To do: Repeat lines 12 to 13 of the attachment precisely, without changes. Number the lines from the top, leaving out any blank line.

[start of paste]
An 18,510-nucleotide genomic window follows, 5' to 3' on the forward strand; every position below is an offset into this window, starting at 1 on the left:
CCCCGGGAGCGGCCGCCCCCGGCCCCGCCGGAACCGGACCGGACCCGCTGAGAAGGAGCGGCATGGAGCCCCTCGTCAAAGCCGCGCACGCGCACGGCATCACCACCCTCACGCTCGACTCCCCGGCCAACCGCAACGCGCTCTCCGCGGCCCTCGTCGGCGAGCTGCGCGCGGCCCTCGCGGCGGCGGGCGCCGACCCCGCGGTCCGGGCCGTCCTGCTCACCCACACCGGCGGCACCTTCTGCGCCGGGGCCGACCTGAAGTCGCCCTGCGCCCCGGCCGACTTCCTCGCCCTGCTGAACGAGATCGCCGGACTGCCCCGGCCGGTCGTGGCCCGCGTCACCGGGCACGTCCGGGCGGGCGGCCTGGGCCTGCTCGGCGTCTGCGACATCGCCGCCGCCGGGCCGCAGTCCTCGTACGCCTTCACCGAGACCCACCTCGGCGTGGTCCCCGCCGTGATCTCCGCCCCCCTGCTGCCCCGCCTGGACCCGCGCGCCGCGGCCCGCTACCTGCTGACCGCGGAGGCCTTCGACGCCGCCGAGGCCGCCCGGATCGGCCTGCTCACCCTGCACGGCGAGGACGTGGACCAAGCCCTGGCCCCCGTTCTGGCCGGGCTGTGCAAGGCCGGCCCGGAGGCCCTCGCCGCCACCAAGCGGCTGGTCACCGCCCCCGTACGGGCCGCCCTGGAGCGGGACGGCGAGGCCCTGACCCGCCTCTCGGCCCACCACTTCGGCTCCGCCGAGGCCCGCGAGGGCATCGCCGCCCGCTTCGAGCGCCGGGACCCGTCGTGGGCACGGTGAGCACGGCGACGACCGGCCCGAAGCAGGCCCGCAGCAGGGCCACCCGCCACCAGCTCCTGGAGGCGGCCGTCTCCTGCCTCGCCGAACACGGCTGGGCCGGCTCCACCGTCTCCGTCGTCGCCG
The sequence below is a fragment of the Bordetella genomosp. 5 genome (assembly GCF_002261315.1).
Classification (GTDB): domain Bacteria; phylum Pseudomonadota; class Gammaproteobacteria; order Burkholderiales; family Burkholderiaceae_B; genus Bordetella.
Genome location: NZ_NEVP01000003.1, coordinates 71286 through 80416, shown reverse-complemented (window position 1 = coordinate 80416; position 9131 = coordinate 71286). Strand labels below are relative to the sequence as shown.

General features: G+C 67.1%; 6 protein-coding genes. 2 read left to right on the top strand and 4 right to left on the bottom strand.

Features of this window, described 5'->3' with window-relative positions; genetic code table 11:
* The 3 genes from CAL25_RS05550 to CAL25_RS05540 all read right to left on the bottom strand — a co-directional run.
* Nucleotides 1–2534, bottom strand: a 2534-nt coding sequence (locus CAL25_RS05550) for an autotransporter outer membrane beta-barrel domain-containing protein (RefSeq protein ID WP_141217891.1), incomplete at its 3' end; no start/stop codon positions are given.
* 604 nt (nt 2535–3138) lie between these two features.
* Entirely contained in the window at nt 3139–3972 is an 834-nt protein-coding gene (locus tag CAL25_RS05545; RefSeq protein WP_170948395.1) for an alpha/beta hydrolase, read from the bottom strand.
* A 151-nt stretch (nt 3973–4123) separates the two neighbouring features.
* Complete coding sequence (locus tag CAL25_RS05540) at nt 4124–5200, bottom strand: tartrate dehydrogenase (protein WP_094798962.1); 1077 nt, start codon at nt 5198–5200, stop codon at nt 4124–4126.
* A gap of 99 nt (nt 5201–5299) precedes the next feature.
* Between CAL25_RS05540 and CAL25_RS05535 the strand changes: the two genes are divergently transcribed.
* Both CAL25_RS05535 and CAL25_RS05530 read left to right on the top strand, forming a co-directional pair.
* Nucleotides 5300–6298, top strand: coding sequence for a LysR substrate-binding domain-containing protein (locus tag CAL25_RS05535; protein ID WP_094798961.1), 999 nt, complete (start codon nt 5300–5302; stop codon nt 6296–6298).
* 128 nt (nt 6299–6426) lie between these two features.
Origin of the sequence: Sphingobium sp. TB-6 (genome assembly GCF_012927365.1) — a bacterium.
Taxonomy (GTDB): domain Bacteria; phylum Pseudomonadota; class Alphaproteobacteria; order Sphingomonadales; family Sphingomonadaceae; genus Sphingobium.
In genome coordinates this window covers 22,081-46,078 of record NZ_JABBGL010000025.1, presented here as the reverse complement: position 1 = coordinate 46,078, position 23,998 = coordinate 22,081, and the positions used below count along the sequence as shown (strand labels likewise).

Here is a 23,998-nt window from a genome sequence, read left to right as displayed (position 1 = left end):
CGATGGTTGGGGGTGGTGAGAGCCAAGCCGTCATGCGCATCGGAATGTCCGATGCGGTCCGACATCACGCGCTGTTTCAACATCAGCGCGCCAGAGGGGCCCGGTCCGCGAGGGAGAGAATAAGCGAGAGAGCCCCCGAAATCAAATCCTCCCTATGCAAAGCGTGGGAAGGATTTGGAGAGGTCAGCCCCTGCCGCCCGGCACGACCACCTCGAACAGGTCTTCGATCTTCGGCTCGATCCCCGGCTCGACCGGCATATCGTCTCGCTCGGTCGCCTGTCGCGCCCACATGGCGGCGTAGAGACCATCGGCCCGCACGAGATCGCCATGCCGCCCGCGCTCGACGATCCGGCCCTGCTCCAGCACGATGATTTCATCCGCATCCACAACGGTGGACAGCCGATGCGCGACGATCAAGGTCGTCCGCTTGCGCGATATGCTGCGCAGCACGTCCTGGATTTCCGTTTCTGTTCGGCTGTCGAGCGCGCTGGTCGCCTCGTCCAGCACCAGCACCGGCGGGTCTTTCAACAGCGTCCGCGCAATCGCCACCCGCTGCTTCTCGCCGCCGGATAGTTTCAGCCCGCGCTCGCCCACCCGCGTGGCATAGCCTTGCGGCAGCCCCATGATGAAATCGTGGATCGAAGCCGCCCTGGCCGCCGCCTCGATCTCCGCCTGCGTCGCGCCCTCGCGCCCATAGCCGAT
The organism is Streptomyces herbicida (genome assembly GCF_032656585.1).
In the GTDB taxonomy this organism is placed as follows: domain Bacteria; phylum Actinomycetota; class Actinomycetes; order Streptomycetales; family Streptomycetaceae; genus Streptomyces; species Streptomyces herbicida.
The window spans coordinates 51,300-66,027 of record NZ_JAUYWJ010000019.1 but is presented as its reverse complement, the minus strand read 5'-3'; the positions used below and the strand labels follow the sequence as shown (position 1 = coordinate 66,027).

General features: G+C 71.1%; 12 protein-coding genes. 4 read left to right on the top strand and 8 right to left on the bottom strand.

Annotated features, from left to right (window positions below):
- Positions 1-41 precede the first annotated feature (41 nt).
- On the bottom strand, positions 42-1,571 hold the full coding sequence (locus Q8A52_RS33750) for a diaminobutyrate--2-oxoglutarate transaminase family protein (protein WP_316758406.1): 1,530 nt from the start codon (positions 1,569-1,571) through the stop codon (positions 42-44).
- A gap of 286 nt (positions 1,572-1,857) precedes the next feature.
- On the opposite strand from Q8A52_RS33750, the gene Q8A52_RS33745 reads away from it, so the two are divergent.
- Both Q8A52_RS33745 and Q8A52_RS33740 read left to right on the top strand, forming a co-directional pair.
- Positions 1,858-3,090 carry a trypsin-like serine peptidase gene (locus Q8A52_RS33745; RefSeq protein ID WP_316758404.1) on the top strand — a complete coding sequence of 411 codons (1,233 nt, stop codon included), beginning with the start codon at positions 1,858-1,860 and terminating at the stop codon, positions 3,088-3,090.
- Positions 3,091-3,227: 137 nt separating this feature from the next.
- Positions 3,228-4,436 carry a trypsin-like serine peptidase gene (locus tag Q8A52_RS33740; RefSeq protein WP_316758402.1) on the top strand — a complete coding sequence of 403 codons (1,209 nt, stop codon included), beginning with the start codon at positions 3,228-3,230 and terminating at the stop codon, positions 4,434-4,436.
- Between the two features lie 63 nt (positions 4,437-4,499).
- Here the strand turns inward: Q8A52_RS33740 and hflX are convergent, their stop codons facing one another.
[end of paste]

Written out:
* A 151-nt stretch (nt 3973–4123) separates the two neighbouring features.
* Complete coding sequence (locus tag CAL25_RS05540) at nt 4124–5200, bottom strand: tartrate dehydrogenase (protein WP_094798962.1); 1077 nt, start codon at nt 5198–5200, stop codon at nt 4124–4126.